And that made me think: Bartsch, Booth, and Strauss. All University of Chicago professors. Is there some institutional habit of thought that turns people at the U of Chicago towards problems of hermeneusis? But more significantly: isn’t this attention to the meaning-behind-the-meaning and the complexities of the hermeneutic unveil — isn’t this exactly the same thing that critical pedagogues purport to do? To show the text-behind-the-text, to help students see how ideology and interpellation truly function in today’s popular texts of advertising and mass media? Doesn’t critical pedagogy necessarily construct an excluded preterite proletariat who may never see the truth of how they are constructed/oppressed by discursive forces, as well as an elite who (having been coached by the insightful academic) speaks the shibboleth and “gets it”? Have left intellectuals like Giroux and Shor made the cultural-studies inheritors of Freire into the inheritors of the arch-conservative Strauss, as well? In sum: has Freire’s ideal of critical pedagogy, through a conception of texts simultaneously esoteric and exoteric, been co-opted into yet another instrument of domination?
I wish Booth would have had more to say on the topic.
Some good, smart people have already noted the troubling nature of a certain journal publisher’s attitude towards intellectual property, as well as the troubling nature of said publisher’s business practices. It’s rather more difficult to describe as merely “troubling” the fact that said publisher is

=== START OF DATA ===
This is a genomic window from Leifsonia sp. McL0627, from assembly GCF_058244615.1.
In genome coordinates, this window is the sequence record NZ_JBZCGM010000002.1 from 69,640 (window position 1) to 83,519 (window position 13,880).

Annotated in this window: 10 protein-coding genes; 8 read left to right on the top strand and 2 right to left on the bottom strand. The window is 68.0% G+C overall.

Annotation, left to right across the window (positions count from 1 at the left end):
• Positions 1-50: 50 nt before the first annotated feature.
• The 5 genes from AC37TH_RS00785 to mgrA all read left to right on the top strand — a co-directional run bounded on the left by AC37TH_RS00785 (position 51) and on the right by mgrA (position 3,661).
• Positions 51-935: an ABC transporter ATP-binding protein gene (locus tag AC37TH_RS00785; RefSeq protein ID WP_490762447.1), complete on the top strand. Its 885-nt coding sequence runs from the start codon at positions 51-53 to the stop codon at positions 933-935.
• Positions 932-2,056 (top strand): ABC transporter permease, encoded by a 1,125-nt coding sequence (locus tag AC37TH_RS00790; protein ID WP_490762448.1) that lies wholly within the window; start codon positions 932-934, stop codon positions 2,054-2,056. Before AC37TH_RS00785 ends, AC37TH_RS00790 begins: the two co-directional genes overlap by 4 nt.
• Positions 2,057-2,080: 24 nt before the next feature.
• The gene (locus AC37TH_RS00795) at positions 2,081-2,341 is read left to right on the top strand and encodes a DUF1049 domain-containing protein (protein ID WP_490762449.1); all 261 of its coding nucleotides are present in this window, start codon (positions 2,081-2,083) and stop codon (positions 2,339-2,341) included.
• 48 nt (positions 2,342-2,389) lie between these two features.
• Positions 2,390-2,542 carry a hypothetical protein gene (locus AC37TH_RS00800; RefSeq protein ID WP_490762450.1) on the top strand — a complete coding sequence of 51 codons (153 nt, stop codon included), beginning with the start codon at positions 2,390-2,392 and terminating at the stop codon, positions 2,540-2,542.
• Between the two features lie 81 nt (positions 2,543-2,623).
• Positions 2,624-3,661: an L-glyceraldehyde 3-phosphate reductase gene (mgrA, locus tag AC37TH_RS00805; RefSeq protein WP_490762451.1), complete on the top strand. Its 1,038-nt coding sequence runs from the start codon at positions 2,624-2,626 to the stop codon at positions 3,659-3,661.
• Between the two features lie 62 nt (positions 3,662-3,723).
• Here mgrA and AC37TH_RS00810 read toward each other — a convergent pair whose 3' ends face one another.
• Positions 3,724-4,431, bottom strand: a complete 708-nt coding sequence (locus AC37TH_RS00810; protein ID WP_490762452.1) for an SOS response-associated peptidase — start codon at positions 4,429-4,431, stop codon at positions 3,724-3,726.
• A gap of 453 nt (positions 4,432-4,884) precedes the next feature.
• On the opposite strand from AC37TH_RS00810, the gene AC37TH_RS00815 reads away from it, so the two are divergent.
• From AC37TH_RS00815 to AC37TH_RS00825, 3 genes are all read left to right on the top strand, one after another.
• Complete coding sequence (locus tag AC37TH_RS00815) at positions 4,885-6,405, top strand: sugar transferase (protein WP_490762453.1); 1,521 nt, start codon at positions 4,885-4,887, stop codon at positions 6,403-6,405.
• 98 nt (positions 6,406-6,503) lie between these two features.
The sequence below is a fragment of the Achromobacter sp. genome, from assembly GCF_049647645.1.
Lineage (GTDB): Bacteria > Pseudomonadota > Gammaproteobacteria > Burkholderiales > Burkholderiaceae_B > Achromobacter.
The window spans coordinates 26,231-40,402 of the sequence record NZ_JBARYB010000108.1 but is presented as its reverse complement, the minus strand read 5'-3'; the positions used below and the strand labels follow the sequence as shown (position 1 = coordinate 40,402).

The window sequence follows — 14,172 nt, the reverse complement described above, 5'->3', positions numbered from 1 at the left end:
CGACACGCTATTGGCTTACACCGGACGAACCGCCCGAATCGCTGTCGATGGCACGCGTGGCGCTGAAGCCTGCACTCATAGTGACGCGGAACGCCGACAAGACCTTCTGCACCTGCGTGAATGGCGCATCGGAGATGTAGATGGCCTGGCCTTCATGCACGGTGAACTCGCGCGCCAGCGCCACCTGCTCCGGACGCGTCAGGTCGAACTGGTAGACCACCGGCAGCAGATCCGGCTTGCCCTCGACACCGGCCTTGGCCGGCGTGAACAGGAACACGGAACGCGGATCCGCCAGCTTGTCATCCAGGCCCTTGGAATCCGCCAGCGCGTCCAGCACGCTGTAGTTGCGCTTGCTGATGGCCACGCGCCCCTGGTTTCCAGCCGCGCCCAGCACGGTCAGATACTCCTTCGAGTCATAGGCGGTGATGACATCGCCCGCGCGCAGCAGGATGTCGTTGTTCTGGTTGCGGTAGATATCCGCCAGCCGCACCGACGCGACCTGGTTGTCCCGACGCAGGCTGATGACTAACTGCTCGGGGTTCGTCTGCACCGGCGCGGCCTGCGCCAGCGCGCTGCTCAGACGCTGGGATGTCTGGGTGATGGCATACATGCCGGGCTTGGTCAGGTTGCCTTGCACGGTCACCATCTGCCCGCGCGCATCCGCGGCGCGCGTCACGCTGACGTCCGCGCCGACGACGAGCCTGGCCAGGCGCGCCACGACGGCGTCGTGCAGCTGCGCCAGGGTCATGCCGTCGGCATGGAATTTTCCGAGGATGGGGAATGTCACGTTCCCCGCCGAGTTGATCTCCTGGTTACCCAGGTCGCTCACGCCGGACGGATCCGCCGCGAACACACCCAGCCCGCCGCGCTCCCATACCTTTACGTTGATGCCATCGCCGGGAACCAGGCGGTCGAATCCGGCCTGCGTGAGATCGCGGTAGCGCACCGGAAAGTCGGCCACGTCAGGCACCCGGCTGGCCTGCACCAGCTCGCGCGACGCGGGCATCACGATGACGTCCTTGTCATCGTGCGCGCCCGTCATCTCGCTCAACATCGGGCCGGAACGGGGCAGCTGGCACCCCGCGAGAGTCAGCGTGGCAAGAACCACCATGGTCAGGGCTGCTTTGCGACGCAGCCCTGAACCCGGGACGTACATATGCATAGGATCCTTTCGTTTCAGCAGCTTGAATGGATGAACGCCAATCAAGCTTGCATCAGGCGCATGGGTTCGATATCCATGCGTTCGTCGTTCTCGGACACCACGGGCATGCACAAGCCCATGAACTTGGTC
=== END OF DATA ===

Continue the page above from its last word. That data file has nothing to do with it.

involved in connected (via parent company Reed Elsevier; see comments below) to the international arms trade.
It might be worth thinking about the ten million land mines and eight thousand amputee children in Angola before submitting that article to Computers and Composition.
So here we go again. Now that it’s fall, I’m excited to be teaching again, although setting up all these student weblogs and getting them running smoothly has been a substantial task. That’s actually one of the things that I like about having student weblogs running in a centralized space, though; the coordination and attention to detail. Maybe there’s a little bit of what Donna would call the managerial mindset going on there, which wouldn’t be a bad thing: the Army trained Sergeant Edwards to be a logistician, and the times I was happiest were when I was running convoys and coordinating missions, making sure the right trucks went to the right places with the right cargo and the right soldiers. So there’s some pleasant overlap between what I do now and what I did then.
While we’re on the topic of composition, I feel obliged to observe that Joanna’s been handing out a lot of gifts lately, so I thought a composition-related gift for her might be appropriate.
And it’s such a cool picture that I couldn’t resist.
Maria Farrell’s recent piece concerning what the aftermath of Hurricane Katrina shows about the American economy and class structure is well worth a read, as are a few of the subsequent comments.
My Imaginary Colleague observes, rather tartly, that I haven’t had anything at all to say about the dissertation lately. She then adds that it might be a good idea get those two things sent out to journals for consideration before October comes, and wonders how my syllabus is coming along.
Always nice to know I can rely on the Imaginary Colleague for moral support. I haven’t had much to say about the diss because I’m working on revising Chapters 1 and 2 with my advisor’s comment, and there’s really not much to blog about when one’s revising, but also because I felt like I needed a few days’ break after that extended struggle that became Chapter 3.